10 Common Filmmaking Mistakes
June 7, 2017 • Caitlin Flowers

1. Not Being Prepared

Being prepared for a shoot is bigger than simply double-checking camera equipment. Bringing undercharged or forgetting backup batteries can delay a shoot and waste time. Remembering extra memory cards, or wiping the ones already used will keep the memory cards organized and save time in post-production. Utilizing shared spreadsheets or a one-liner will keep the whole crew up-to-date, and will be an easy way to manage scheduling. One-liner software options:



2. No Pre-Production

Storyboarding is your friend! Sure it takes more time to plan out each shot, but you at least need a shot list for a general idea of what to film. Planning will keep you more efficient and save you time and money later on. Also, keeping track of what to film will keep you from forgetting that special shot to make it Oscar-worthy. For storyboarding ease, check out Scrivener, the outline software for authors.


3. Bad Casting

Yes, your friends are free and hilarious, but they may not be the best option for your next film project. When on a tight budget, it can be hard to find talented people to bring your film to life, but the actor really carries the project. If you can’t afford to pay an actor, try finding a theatre major at a nearby college, or a starting actor who can use your film to promote his or her own portfolio. It’s a win-win! For professional actors, check out Talent Fusion, Artistic Enterprise, and Helen Wells.




4. Weak Acting

Bad acting, poor setting, or shoddy lighting can all be excused if the story is compelling enough. The story should be the driving force. Push the characters to their full potential. Make sure the story you’re telling actually needs to be told. Share your script with editors and trusted mentors to gain general feedback. For more help on the script, take Aaron Sorkin's Masterclass or a class at the Indiana Writers Center.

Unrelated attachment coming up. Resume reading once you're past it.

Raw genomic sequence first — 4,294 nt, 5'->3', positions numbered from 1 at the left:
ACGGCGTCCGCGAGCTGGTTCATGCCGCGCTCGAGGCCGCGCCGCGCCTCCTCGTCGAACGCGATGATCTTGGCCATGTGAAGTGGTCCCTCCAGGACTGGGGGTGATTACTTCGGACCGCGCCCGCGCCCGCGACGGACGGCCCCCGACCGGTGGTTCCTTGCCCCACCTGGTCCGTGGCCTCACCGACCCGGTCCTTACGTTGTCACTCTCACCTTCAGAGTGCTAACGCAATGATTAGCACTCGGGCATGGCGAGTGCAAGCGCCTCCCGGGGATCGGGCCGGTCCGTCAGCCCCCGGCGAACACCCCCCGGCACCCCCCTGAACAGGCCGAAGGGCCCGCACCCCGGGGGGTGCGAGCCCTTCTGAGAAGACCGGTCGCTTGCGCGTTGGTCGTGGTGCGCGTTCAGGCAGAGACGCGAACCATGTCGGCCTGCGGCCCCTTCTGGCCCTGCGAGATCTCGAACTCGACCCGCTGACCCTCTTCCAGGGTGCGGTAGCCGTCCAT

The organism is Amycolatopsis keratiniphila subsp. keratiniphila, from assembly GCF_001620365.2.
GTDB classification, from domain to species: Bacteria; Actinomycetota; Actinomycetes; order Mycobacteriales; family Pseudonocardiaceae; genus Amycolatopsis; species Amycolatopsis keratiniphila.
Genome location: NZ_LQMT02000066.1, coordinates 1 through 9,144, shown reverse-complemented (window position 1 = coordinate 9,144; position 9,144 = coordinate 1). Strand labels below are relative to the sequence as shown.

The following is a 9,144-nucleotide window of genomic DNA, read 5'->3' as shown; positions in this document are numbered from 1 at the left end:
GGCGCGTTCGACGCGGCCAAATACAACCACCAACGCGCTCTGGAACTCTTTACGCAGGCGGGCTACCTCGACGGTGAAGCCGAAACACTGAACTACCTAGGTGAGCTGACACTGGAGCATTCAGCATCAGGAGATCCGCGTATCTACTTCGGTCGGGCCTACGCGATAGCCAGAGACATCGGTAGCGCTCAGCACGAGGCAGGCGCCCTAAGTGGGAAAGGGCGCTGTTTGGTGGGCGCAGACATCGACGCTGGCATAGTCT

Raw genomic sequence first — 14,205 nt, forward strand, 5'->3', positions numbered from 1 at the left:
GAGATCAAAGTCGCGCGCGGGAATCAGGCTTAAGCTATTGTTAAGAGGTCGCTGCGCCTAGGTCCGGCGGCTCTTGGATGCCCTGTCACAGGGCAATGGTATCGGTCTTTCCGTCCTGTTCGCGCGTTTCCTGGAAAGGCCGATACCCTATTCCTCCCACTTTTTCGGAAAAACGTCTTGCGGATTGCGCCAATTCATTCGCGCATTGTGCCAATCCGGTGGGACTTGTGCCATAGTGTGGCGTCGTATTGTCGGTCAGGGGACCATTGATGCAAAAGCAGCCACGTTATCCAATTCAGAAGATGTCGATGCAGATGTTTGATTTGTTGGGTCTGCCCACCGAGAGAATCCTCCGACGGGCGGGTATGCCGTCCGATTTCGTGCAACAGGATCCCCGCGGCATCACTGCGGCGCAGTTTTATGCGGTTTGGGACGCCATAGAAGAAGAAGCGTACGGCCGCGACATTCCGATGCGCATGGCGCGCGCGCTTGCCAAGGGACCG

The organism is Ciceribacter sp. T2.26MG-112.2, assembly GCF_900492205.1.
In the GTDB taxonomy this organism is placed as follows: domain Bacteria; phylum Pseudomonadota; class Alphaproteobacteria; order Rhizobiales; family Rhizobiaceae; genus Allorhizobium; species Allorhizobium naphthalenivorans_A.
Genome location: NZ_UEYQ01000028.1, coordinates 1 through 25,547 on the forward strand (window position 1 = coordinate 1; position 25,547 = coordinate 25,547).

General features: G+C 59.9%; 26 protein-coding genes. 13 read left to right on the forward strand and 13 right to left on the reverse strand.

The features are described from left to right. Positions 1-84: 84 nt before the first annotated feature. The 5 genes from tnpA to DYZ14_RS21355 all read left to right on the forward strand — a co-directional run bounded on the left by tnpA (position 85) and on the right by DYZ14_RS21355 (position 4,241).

5. Bad Sound

As stated above, the story is the most important part of a film. If no one can hear the story, what’s the point? The quality of the picture can be overlooked, but bad sound shows a real amateur. Once sound clips, fixing in post is almost impossible. Keep on your editor’s good side, make sure you get quality audio during filming. For best sound, contact Earshot Audio Post to finalize your sounds or find a music composition major at Butler University to score your film.



6. "Fix it in Post" is Not a Strategy

You've heard someone say it. You've probably said it: "Oh, we'll just fix it in post". A good editor can make a film amazing, but not every problem can be fixed with editing software. Instead of torturing yourself trying to salvage unusable shots, save yourself the trouble. Don't touch-up lighting or sound later, focus on getting the best quality while filming. Light the shot properly and make sure the sound does not clip while filming. Try holding each shot for five to ten seconds longer than you need it for a smoother transition. For the best possible post-production finish, hire an Indianapolis-based company such as 12 Stars Media, Vanguard Media & Entertainment, or Pascarelli Productions.




7. Spending Too Much on Equipment

Filmmakers can easily fall into the trap of needing the latest, greatest equipment. Yes, I know it’s pretty and shiny, but at what cost? Better equipment produces better, clearer, and higher quality footage; but it isn’t necessary for a good film. Renting equipment is cheaper and can give you better upgrades for less money than purchasing. Roberts Camera and Hammer Grip are all great places around Indy to rent equipment from.



8. Isolation

Surrounding yourself with a community of filmmakers will not only support you with your vision, but can also provide opportunities for networking. It’s much easier to call in a favor with a friend than a random stranger. Filmmaking is about cooperating and trusting one another. Check out the Indiana Filmmakers Network to get connected to people with the same vision as you.


9. Limiting Yourself

Even though producing a low-budget film is about remaining cost-effective, do not place yourself in a box. Make those big phone calls for your dream location. Contact bigwigs for financing. If you don’t ask, nothing will happen! For inspiration, check out these ten TED talks.


10. Don't Take Yourself Too Seriously

At the end of the day, you’re bringing a story to life, not curing a disease. It should be fun! Include talented people you like onto the project. If you spontaneously think of a creative shot while filming, take the time to set it up. It could be your favorite part! If you aren’t having fun, you’re doing it wrong. Sometimes the worst mistakes can be the best part of a film. See how some of your favorite movies' bloopers made it into the final product:


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